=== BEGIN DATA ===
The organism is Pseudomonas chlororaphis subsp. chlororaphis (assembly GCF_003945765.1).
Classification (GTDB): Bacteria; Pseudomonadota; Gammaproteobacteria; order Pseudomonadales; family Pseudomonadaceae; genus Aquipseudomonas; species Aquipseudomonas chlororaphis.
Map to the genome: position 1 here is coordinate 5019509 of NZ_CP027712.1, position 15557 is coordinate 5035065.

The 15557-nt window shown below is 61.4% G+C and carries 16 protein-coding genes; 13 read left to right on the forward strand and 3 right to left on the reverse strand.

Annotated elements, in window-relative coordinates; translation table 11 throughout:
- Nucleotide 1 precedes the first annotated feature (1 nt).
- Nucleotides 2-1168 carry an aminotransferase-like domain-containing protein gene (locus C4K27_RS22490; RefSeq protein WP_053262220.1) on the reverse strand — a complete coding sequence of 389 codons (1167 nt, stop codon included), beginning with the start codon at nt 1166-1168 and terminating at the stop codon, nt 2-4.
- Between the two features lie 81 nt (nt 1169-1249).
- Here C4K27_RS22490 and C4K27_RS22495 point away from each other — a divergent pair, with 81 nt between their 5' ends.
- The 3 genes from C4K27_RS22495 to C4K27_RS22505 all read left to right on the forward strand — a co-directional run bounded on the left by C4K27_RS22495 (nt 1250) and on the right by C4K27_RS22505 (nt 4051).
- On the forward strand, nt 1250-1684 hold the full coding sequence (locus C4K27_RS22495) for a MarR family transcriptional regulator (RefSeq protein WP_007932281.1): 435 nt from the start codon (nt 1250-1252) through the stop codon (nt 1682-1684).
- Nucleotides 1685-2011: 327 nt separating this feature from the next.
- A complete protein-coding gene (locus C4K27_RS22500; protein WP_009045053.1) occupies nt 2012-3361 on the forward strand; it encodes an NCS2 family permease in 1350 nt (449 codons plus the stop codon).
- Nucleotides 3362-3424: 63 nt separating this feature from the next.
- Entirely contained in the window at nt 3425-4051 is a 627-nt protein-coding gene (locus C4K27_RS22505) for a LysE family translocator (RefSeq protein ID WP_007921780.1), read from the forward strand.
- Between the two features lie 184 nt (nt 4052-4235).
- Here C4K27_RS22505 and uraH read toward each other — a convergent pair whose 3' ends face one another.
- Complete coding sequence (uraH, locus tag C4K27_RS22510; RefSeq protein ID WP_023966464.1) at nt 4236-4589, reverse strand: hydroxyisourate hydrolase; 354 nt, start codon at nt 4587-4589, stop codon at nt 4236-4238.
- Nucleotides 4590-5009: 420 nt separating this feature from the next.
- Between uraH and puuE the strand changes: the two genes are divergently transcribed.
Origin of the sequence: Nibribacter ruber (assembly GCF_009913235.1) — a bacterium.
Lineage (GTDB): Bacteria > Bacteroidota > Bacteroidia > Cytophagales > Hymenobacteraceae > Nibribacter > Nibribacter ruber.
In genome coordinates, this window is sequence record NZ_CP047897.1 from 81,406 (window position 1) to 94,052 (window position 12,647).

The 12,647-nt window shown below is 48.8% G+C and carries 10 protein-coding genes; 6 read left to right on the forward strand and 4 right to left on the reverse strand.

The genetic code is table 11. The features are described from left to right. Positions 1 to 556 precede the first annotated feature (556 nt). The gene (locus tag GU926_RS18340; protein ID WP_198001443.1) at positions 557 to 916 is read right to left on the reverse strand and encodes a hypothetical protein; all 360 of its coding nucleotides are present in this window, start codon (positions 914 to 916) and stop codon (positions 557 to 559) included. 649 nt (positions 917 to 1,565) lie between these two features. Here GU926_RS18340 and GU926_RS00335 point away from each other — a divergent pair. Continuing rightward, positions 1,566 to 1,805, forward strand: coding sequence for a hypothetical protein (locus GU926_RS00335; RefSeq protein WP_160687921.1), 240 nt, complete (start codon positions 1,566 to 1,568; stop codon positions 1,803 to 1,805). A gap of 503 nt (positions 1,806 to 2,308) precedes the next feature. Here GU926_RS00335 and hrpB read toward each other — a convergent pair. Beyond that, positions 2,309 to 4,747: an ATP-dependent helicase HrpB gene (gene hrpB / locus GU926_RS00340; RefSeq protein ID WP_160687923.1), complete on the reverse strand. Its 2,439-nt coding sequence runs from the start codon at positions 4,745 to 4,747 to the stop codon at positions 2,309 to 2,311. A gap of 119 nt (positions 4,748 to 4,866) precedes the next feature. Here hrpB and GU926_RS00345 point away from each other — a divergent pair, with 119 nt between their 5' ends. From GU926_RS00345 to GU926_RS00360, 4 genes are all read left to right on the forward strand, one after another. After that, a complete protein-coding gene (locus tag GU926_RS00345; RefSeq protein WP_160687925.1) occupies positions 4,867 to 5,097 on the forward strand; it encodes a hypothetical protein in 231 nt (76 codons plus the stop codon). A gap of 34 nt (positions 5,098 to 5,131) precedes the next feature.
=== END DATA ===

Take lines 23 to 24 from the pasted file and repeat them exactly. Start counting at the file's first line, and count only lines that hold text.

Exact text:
In genome coordinates, this window is sequence record NZ_CP047897.1 from 81,406 (window position 1) to 94,052 (window position 12,647).

The 12,647-nt window shown below is 48.8% G+C and carries 10 protein-coding genes; 6 read left to right on the forward strand and 4 right to left on the reverse strand.